by Adam Riske
I went into Dope really wanting to like it because it's writer-director Rick Famuyiwa’s latest and he made a movie I loved back in 1999 called The Wood. I’m always rooting for this guy based on that one movie. Is Dope as good as The Wood? No, but it's good and worth your time. Dope shares many of the same elements as The Wood. Both are coming-of-age stories that take place in Inglewood, CA, and are centered on good kids who find themselves sometimes thrust into dangerous situations. If The Wood is more innocent it’s largely a reflection of the time, as that movie took place in the 1980s and Dope is reflecting the Inglewood of 2015.
Famuyiwa knows the neighborhood really well and that authenticity lends a great deal of personality to Dope. This is a movie that is very alive and vibrant, from its performances to the photography to its pretty great soundtrack. If Dope doesn’t quite always work it’s not because of the technical aspects of its filmmaking or the acting. It’s largely due to the script, which is my major concern. It has some really strange messages (if I’m reading them correctly – more on that later) that make me uncomfortable, but is that the fault of the filmmaker or more a reflection of my personal taste as a viewer?
Dope shares many elements with some movies I love. It’s about good kids in a bad neighborhood like the super underrated House Party, it’s about novices caught up in the drug game like Go and it’s about a relatively meek and innocent young man in the middle of a very bad and increasingly surreal day like After Hours. It succeeds in those elements, and I liked Dope’s approach at being a lighthearted comedy with jolts of grittiness (though there’s a violent gag involving a Gameboy that is in bad taste and could have easily been excised). The movie is usually original, lively and fun. Dope reminds me so much of an MTV Films movie that the fact it isn’t one almost is very surprising. It’s Better Luck Tomorrow but played more as a comedy. Dope has MTV Films in its DNA. It’s energetic, stylish, fast-paced, very slick and entertaining.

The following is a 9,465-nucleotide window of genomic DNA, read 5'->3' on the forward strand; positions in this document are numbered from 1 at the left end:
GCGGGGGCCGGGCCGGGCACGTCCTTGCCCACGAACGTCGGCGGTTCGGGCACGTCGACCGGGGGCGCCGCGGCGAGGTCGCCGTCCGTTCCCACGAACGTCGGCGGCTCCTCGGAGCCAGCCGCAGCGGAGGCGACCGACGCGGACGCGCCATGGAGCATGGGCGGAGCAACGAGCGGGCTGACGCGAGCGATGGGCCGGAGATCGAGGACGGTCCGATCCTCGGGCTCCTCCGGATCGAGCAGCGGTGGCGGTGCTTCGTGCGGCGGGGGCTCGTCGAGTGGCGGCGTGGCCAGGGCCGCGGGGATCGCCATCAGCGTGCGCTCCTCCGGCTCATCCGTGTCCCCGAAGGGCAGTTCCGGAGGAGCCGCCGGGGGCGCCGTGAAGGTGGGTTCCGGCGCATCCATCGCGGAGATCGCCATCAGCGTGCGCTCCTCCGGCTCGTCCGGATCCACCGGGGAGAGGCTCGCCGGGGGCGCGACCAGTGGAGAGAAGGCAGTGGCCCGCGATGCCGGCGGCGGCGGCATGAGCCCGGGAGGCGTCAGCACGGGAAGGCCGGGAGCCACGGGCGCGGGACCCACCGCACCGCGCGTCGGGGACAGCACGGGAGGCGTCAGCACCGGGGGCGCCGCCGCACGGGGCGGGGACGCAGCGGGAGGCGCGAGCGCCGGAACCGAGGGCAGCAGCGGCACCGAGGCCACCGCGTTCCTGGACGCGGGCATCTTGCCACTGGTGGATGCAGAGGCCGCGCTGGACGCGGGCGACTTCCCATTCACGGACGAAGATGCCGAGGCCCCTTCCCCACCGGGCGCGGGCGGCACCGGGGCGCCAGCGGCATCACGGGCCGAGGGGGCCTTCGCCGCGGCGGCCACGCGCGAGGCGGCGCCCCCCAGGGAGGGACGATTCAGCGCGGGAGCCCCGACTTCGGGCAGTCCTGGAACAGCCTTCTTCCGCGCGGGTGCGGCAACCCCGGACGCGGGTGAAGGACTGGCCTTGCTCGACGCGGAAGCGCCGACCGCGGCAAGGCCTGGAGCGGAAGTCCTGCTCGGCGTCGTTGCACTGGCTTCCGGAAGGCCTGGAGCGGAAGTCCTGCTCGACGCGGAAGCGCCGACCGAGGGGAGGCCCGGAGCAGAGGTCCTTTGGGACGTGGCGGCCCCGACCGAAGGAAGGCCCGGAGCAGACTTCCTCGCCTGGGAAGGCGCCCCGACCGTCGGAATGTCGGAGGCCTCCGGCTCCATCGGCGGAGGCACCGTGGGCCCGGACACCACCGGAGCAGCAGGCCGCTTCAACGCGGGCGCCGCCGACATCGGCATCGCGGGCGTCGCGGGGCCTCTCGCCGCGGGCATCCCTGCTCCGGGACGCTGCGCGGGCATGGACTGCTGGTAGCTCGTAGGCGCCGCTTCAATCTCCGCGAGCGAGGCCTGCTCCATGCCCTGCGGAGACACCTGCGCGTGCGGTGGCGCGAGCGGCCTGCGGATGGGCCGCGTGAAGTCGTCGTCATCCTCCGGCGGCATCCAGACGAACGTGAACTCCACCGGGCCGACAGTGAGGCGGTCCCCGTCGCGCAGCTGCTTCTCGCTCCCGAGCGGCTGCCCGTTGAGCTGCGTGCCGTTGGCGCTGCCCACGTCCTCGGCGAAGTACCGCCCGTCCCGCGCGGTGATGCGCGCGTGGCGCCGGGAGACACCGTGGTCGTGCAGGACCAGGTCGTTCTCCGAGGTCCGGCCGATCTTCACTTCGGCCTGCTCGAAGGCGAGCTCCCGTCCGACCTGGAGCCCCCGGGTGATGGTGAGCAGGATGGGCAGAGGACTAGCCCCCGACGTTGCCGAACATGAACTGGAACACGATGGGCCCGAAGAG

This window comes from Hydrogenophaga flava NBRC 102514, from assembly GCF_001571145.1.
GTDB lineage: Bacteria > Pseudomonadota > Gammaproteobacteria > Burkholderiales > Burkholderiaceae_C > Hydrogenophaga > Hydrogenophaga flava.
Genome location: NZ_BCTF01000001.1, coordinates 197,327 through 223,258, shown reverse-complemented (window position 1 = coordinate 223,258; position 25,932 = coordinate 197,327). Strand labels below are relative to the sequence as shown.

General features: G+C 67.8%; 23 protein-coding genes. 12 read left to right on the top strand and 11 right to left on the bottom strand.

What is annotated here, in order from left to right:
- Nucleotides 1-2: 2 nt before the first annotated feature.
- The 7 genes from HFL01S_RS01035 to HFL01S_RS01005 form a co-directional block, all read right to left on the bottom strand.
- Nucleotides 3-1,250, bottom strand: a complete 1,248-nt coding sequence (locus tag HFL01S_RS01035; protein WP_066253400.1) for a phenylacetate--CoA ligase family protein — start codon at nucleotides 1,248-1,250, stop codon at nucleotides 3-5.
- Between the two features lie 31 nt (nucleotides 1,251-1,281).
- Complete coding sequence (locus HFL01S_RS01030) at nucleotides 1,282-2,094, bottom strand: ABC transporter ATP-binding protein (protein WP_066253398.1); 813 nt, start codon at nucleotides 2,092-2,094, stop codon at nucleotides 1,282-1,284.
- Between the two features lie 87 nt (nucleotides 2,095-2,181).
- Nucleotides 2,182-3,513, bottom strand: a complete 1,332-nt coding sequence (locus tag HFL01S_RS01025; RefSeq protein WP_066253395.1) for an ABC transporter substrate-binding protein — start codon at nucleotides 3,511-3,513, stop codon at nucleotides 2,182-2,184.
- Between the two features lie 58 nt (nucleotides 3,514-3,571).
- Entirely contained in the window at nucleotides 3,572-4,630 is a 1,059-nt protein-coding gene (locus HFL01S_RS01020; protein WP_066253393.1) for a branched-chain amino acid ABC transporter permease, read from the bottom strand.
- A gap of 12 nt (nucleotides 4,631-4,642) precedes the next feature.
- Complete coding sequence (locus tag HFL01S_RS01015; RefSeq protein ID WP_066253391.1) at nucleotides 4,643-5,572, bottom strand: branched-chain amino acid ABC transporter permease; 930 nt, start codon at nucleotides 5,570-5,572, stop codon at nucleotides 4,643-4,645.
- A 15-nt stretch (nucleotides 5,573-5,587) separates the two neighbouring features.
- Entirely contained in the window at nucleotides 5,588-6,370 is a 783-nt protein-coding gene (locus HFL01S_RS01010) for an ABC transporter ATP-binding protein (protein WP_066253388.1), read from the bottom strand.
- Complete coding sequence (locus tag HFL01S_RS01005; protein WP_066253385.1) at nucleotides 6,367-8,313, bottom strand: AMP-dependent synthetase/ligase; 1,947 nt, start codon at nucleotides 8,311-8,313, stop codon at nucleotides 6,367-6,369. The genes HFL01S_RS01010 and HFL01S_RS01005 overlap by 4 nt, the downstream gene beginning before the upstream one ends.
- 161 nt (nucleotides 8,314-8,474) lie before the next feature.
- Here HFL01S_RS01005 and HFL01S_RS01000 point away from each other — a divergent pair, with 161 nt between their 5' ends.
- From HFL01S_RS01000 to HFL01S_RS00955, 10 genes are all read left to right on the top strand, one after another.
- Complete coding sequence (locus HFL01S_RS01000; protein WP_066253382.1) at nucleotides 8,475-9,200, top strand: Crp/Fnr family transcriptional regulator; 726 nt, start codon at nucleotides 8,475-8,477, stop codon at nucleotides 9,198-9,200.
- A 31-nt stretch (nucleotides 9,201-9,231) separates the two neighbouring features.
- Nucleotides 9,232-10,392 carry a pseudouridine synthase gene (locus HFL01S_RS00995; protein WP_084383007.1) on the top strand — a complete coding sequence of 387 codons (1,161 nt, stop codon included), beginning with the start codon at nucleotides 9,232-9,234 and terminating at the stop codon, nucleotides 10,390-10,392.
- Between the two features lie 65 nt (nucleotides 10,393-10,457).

The Grand Budapest Hotel’s Tony Revolori (he played Zero) is solid too, and it’s nice to see him be able to hold his own in a movie less affected than that great work from Wes Anderson. Also worth noting are the performances from rapper A$AP Rocky as one of the dealers. He has a good screen presence and almost steals his scenes with Moore, including a great one where he reveals Moore as being a poser. Also strong is Roger Guenveur Smith (from many Spike Lee movies) who is subtly creepy in his couple of scenes, especially one where he uses Amazon.com as a metaphor for selling drugs. It’s a mustache twirling bad-guy performance but one I found very entertaining.
I do have some complaints about Dope that I’d like to address. First, the movie is rarely funny which I think it’s trying to go for the majority of the time. That’s ok. I’ve seen enough comedies that are good despite being unfunny where that doesn’t really bother me that much anymore. My major complaint instead is the movie’s confused and weird messages. I’m not sure what the movie’s intention is in its character arc for Malcolm and its story arc. It suggests that the only way for a guy like Malcolm (African-American and from a rough neighborhood) is for him to get dirty and sell drugs. The movie posits that this is life experience and character building and I had a problem with that. It might just be the point of view of this one filmmaker and the story of this one protagonist, but it’s troubling in a way. I can’t believe this was Famuyiwa’s intention...or was it? But is that the filmmaker’s burden? Should he have to be as moralistic as I am as a viewer? Of course not. Because of the mixed messages, though, I’m really perplexed as to what this movie is supposed to be about and that’s a sign of weak storytelling.